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Car parts builder shares safety success

By Nestor E. Arellano

Managers and workers at the Oakville, Ont. plant of Dana Canada Corp. were always proud of their nearly spotless health and safety record: one lost-time incident over a course of two years.

But when Steve Kogon, the company’s global safety system and training manager, first walked into Dana’s shop floor he immediately realized that the firm owed this amazing record perhaps more to luck than sound occupational health and safety policies. Dana Canada designs and builds axles, drive shafts, structural, sealing and thermal products.

“Almost instantly I spotted workplace hazards such as unguarded press and carelessly placed equipment. We’ve been lucky all along but it would only take time for something serious to happen,” explained Kogon to attendees at Health and Safety Canada 2009.

Kogon recounted how the company mustered proactive management and worker support, and save big bucks by developing in-house an OHS management system using existing OHS standard. Kogon was joined in the presentation by Stephen Oakley, consultant for the Industrial Accident Prevention Association (IAPA) and Kurshed Kutky, certification manager for OHS management systems firm QMI in Toronto.

The system and hazard registry developed at the Oakville plant were considered so effective that it was eventually tailored for adoption in Dana facilities in 28 other countries.

Kogon, who was hired by Dana to upgrade the company’s OHS management system to OHSAS 18001 standards, said the following situations in the company provided both challenges and opportunities:

• There were already safety programs perceived to be effective in place.

• Workers and management had a good safety performance record and the workplace was considered to be safe.

• Management initiated the move for improvement.

• Need to reduce cost was not a major driver for the project.

“It was both good and challenging. For example, the good safety record risked lulling people into complacency and could potentially be a roadblock to change,” Kogon said.

To push through, Kogon followed these steps:

Foster management and worker buy-in: One effective strategy to win over workers and management, according to Kutky, is to align any planned OHS system to current business process. “By integrating process for identifying hazards with business processes, people who will use the system can appreciate the rationale behind the plan and there is a greater chance of acceptance.”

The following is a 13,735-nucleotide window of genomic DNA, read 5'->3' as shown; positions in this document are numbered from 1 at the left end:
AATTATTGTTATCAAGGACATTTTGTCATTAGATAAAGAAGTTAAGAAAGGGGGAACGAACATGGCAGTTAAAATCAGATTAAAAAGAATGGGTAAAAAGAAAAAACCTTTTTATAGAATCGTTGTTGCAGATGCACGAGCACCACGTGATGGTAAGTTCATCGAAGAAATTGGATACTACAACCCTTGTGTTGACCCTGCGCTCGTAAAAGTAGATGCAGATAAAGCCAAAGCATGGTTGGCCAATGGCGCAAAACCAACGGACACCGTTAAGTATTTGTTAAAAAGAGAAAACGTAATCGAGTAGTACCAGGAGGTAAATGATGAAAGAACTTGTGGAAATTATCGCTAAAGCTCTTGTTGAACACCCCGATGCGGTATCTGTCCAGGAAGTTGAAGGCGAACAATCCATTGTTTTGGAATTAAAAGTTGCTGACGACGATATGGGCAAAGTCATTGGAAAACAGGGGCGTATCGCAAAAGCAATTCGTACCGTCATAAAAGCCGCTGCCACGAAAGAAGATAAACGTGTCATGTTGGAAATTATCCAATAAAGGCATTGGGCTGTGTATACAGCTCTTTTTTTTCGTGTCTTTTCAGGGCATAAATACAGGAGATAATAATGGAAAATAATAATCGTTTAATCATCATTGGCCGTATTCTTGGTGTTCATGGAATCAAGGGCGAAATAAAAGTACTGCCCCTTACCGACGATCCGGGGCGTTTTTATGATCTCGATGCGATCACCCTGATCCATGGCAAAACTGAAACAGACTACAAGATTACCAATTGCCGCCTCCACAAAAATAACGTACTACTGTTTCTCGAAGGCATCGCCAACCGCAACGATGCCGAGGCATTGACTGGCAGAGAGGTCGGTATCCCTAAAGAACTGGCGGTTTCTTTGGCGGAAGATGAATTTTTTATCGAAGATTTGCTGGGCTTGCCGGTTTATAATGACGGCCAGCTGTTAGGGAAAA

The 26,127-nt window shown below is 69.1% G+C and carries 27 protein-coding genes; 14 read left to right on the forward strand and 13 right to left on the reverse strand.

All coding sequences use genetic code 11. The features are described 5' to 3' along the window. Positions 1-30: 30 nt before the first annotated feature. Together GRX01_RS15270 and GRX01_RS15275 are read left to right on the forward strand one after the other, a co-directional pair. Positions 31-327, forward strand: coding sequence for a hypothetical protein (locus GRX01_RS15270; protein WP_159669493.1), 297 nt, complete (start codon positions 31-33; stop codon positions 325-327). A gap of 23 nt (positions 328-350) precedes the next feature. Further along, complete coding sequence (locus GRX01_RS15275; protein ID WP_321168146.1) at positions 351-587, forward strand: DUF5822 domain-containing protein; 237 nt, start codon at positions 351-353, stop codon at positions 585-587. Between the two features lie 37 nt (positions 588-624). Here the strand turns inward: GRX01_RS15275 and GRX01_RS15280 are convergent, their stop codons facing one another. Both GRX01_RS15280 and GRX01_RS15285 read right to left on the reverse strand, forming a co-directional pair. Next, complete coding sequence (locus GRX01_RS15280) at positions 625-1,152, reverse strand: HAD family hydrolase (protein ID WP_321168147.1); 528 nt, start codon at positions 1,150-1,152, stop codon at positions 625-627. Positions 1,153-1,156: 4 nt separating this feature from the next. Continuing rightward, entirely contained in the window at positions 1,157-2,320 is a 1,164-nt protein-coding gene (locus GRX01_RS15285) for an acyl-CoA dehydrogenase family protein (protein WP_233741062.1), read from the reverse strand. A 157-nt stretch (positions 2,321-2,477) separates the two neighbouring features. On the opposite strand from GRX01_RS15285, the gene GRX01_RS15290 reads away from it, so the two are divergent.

Consistent and regular communications with workers were kept, said Kogon, and he made sure workers were involved in the process.

Resource allocation and training needs: It is important that management knew all the time what resources would be needed to carry out the program, according to IAPA’s Oakley. “In almost any organization you would find some management resistance, especially when expenses and resource allocations are not spelled out. They need to see the costs,” he said.

Choosing a standard and gap analysis: Management, supervisors and workers were consulted in choosing the safety standard to adopt. Once OHSAS was chosen, it was compared with other existing standards. Gaps in policies, objectives, metrics and risk analysis process were identified while consistencies were integrated,

Action plan developed: A strategy to deal with the gaps was developed. This included identifying legal requirements, developing a hazards registry, risk assessment and control measures.

Implementation: Once everything was in place, workers, supervisors and managers were trained on the new OHS management system. Progress on training and implementation was measured and monitored to determine training effectiveness and compliance with the new system.

Kogon said the coordinators and workers themselves developed proactive metrics such as: obtaining an “all clear” report during inspection; measuring the time it takes to report an incident or hazard; and time it takes to accomplish training.

A key component for success of the project was the team’s decision to incorporate appropriate components of existing safety standards. “There was a lot of good stuff out there. We saved a lot of time and money by not reinventing the wheel,” said Kogon.

Involving the workforce and management rather than totally relying on consultants to develop the OHS management system encouraged a culture of safety.

“We were building this system for ourselves to keep us safe.”

Kogon said he knew the safety culture was kicking in when one of the supervisors reported on a hazard that was missed by the system. “That sort of thing helped us avoid a safety audit finding that could easily cost a company.”

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